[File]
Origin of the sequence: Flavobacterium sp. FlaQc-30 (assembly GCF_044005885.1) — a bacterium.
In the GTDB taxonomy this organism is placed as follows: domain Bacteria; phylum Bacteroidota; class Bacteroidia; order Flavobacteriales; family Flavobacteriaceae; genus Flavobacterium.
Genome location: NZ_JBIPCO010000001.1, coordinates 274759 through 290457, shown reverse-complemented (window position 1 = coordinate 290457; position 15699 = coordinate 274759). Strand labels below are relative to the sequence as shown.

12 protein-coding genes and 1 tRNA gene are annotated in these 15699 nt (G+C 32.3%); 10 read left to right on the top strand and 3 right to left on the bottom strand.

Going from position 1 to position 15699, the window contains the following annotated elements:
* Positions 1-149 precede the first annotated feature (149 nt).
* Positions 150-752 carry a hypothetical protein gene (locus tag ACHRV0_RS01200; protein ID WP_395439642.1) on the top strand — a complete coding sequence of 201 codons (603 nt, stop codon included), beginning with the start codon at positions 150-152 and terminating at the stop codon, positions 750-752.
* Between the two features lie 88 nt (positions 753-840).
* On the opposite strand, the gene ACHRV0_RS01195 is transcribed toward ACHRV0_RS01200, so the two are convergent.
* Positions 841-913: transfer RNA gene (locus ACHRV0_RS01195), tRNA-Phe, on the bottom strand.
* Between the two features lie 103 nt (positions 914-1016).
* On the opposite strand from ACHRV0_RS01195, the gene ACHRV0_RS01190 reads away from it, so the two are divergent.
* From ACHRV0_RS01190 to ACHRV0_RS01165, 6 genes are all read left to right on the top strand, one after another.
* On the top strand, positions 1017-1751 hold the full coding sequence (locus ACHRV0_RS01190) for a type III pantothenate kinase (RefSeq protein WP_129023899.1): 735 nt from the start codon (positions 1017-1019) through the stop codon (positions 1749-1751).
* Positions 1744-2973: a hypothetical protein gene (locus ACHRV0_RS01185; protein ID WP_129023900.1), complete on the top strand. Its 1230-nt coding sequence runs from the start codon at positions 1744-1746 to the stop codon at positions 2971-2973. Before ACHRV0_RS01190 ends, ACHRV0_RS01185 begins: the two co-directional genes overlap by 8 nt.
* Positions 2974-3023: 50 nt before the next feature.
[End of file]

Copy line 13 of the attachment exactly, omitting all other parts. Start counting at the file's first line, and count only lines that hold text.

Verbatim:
* From ACHRV0_RS01190 to ACHRV0_RS01165, 6 genes are all read left to right on the top strand, one after another.